SC: What changes need to be made so that you feel more supported as a teacher?
LLT: During this process, I started to look into other schools and talking to other teachers. I learned that some schools in our district are held at very different standards and have different resources. I think all schools should have those same resources – we need to have classroom sizes that are at most 27 students, we need to be fully funded so that teachers are not spending out-of-pocket to supply the classroom; we need fair pay; we need more support in terms of counselors and nurses. We only have 22 nurses in the whole district and each nurse has to visit 4-5 schools as part of their job. We need to keep pushing and challenging what education should or can look like – one that widens the definition of success.
SC: What fueled the strike and can you share what you felt as the strike was happening?
LLT: As our school community was still making sense of the school board’s 6-1 vote to close our school, we also had to emotionally and mentally prepare for a strike. Oakland Unified School District and Oakland Education Association – our union – had been in negotiations since 2017. That pressure built up until November-December and we knew a strike was coming. As the number of people who was down to strike increased, we added a fourth demand for no school closures.
While on strike, most people became invigorated because of the “no school closure” demand. On the first day, we had Roots students and teachers speak to the crowd about what this strike meant for us and why we were demanding no school closures. By the fourth day of strike, we got all of the teachers to rally from East Oakland – to walk from the school that our kids would be displaced to, to Roots, which is about 2.5 miles. It was symbolic of the changes that students at Roots would experience. During the strike, there was a lot of emotions and anxiety about whether or not we would get all our demands, and how we would go back to the classroom. It was physically exhausting as well. But I got to know a lot of other teachers and there was a strong sense of community.
SC: What were the moments of joy you felt, despite the challenges?
LLT: At Roots, I feel like we became really divided and lost a sense of community when the decision was made by the district to close our school. We really had to work to rebuild our community and look out for each other. One community member came out and made a coffee stand for us, one of our teachers started a mandela. Some of our students led a march and spoke in front of so many people. It was good to have teachers who had never been to East Oakland visit East Oakland and it was beautiful to see our actual families cheering for us during the rally because most of our rallies were in Downtown and most of the people who would come out and see us were in suits, people who probably didn’t even live in Oakland. Overall, there was an immense sense of community.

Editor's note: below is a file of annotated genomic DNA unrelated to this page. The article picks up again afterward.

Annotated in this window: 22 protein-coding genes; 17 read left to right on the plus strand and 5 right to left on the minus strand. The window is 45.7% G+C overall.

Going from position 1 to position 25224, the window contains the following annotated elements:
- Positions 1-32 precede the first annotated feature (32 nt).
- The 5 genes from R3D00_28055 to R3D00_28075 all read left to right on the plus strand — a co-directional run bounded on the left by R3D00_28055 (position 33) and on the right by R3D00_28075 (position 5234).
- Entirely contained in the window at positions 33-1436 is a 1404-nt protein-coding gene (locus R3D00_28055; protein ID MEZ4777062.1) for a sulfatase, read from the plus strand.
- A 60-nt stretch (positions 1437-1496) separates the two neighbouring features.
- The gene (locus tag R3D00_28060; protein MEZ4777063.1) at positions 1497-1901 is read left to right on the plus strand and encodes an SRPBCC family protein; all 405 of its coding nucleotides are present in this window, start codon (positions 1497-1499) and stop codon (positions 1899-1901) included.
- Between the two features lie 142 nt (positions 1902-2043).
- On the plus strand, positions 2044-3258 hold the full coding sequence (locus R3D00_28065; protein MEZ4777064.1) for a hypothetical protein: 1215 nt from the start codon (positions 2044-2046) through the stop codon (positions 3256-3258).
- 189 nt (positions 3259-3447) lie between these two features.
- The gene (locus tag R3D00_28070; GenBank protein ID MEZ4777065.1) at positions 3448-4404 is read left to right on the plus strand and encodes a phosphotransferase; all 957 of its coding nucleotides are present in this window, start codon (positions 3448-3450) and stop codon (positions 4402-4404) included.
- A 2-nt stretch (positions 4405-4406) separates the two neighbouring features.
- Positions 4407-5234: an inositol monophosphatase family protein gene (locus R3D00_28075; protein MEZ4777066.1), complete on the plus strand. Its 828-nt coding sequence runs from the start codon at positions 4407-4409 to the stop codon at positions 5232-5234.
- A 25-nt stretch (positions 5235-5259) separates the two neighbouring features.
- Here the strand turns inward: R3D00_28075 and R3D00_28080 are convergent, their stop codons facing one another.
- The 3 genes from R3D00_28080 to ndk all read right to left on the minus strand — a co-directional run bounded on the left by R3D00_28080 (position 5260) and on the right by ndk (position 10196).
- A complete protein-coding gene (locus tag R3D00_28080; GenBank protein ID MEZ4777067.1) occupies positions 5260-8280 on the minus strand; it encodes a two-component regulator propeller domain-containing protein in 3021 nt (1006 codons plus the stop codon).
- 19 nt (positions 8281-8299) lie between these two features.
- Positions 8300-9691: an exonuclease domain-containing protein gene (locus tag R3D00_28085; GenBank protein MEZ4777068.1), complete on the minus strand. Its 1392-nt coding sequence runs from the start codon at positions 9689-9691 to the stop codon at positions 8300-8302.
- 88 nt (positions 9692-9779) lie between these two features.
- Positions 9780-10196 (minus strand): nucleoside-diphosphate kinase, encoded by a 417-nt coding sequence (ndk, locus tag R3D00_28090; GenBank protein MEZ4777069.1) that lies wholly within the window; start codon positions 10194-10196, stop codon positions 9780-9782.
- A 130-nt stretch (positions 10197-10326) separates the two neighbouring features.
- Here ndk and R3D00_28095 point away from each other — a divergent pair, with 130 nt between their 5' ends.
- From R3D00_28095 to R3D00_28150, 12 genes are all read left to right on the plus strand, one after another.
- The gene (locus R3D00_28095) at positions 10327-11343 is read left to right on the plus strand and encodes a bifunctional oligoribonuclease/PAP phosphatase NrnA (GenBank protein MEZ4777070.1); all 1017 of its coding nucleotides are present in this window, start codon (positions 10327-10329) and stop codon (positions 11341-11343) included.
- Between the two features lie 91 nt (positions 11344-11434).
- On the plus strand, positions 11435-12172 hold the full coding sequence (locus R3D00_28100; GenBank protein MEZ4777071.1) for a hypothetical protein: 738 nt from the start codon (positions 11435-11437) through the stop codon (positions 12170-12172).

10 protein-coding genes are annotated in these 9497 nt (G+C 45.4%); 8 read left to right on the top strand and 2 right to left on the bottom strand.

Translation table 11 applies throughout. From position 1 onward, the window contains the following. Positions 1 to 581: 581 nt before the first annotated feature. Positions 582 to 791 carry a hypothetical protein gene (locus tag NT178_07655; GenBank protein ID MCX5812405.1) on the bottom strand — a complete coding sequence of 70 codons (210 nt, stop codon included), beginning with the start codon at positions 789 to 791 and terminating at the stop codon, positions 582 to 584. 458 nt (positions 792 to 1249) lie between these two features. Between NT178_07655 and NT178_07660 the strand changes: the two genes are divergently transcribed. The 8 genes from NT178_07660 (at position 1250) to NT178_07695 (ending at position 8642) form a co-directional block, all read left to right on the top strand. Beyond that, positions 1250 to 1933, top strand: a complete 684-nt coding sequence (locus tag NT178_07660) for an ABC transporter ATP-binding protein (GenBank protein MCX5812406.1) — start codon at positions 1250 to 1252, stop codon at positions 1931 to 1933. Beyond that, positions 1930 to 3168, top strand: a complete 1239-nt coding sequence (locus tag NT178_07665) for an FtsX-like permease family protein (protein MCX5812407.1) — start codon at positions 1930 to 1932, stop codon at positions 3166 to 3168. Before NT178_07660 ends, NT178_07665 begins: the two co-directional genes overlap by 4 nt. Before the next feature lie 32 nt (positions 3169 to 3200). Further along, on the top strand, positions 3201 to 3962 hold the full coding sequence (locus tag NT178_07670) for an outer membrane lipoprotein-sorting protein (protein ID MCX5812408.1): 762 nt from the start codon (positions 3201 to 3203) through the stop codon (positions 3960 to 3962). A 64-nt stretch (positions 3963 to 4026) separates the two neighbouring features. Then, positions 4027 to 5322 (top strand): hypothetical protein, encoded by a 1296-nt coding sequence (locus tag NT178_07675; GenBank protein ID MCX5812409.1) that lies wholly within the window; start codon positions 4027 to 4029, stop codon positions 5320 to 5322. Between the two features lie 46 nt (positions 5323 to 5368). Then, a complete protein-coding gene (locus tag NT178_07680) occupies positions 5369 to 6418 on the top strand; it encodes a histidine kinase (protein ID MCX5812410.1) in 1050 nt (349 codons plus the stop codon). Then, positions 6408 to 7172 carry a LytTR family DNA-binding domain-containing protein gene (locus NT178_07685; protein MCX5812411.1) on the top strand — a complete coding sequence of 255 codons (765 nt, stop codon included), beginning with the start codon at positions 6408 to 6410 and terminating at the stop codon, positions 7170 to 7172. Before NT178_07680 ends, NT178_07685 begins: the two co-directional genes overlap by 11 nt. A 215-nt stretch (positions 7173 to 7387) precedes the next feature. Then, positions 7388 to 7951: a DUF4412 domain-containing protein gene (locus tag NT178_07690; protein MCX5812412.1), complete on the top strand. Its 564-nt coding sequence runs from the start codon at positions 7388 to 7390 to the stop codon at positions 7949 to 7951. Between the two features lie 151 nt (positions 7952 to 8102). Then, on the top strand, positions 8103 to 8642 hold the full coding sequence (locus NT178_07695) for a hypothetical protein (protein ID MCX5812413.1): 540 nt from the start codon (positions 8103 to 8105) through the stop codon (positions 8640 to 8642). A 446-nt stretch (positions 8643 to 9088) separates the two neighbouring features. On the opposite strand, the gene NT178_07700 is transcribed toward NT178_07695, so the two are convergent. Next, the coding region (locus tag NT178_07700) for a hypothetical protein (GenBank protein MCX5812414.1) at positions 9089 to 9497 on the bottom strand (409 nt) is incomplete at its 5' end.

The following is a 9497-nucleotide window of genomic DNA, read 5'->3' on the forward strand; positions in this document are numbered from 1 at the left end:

SC: What are some lessons and reflections you can share from the organized strike, rallies, community events supporting teachers?
LLT: When teachers in Los Angeles went on strike before us, my parents would tune in to the radio and people would call in asking “why teachers need to get a raise when they earn enough. There are also some bad teachers who don’t deserve a raise.” My mom said, “well, they don’t have a daughter who is a teacher.” It’s important that people understand the challenges of being a teacher and from my perspective, the union did a really good job, prior to the strike, of getting the community to understand where the teachers were coming from. I think we did a really good job of having community support us.
When we got the tentative agreement, I was definitely disappointed, realizing how much energy and effort it took to organize and get to that scale of action. It took 3,000 teachers and 36,000 students to not go to school. I’m trying to remind myself that striking is only one tactic and it can only bring us certain results and won’t always bring all the changes we need. For example, the class sizes decreasing just one student per year, felt little. These proposals don’t do anything for schools like Roots where going from 33 to 32 students per classroom won’t make much of a difference. While what we got in this agreement is not enough, we were able to change the conversation around public education and investing in teachers and students. Oakland is a part of the larger movement for systemic change. Hopefully, other cities who strike after us can gain from this momentum and make the changes that need to happen.
SC: What are the next steps for the Oakland School District?
LLT: Teachers are planning to organize at the state-level in Sacramento to demand a cut in debt. For the school board, specifically, three or four members’ terms are ending soon so we are strategizing on how to get these people out of office and replaced by people who will serve our community. More schools are supposed to be closed or merged, so I’m thinking about how I can personally support other teachers at these schools based on my experience and story.